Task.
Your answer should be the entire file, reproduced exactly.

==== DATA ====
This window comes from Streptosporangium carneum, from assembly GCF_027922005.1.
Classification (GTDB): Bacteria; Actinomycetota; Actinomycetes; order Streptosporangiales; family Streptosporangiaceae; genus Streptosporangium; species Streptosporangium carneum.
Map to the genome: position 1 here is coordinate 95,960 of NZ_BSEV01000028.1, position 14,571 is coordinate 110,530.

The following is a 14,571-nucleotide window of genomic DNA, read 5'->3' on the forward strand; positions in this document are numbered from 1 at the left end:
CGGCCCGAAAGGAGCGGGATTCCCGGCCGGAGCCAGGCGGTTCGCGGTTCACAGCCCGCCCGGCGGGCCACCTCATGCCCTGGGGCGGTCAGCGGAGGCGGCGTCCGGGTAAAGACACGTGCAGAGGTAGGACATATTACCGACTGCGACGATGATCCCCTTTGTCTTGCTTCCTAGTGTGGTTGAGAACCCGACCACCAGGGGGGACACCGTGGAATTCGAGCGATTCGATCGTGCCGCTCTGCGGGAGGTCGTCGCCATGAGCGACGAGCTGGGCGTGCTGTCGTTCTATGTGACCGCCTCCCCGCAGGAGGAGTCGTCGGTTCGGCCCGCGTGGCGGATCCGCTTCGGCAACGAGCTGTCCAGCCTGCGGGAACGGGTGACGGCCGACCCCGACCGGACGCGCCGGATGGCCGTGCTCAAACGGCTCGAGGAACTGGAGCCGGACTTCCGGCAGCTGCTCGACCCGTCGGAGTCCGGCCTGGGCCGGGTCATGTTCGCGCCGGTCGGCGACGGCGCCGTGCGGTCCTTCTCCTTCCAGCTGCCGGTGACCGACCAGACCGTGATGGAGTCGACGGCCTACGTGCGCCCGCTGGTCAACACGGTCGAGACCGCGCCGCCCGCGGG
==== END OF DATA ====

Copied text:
This window comes from Streptosporangium carneum, from assembly GCF_027922005.1.
Classification (GTDB): Bacteria; Actinomycetota; Actinomycetes; order Streptosporangiales; family Streptosporangiaceae; genus Streptosporangium; species Streptosporangium carneum.
Map to the genome: position 1 here is coordinate 95,960 of NZ_BSEV01000028.1, position 14,571 is coordinate 110,530.

The following is a 14,571-nucleotide window of genomic DNA, read 5'->3' on the forward strand; positions in this document are numbered from 1 at the left end:
CGGCCCGAAAGGAGCGGGATTCCCGGCCGGAGCCAGGCGGTTCGCGGTTCACAGCCCGCCCGGCGGGCCACCTCATGCCCTGGGGCGGTCAGCGGAGGCGGCGTCCGGGTAAAGACACGTGCAGAGGTAGGACATATTACCGACTGCGACGATGATCCCCTTTGTCTTGCTTCCTAGTGTGGTTGAGAACCCGACCACCAGGGGGGACACCGTGGAATTCGAGCGATTCGATCGTGCCGCTCTGCGGGAGGTCGTCGCCATGAGCGACGAGCTGGGCGTGCTGTCGTTCTATGTGACCGCCTCCCCGCAGGAGGAGTCGTCGGTTCGGCCCGCGTGGCGGATCCGCTTCGGCAACGAGCTGTCCAGCCTGCGGGAACGGGTGACGGCCGACCCCGACCGGACGCGCCGGATGGCCGTGCTCAAACGGCTCGAGGAACTGGAGCCGGACTTCCGGCAGCTGCTCGACCCGTCGGAGTCCGGCCTGGGCCGGGTCATGTTCGCGCCGGTCGGCGACGGCGCCGTGCGGTCCTTCTCCTTCCAGCTGCCGGTGACCGACCAGACCGTGATGGAGTCGACGGCCTACGTGCGCCCGCTGGTCAACACGGTCGAGACCGCGCCGCCCGCGGG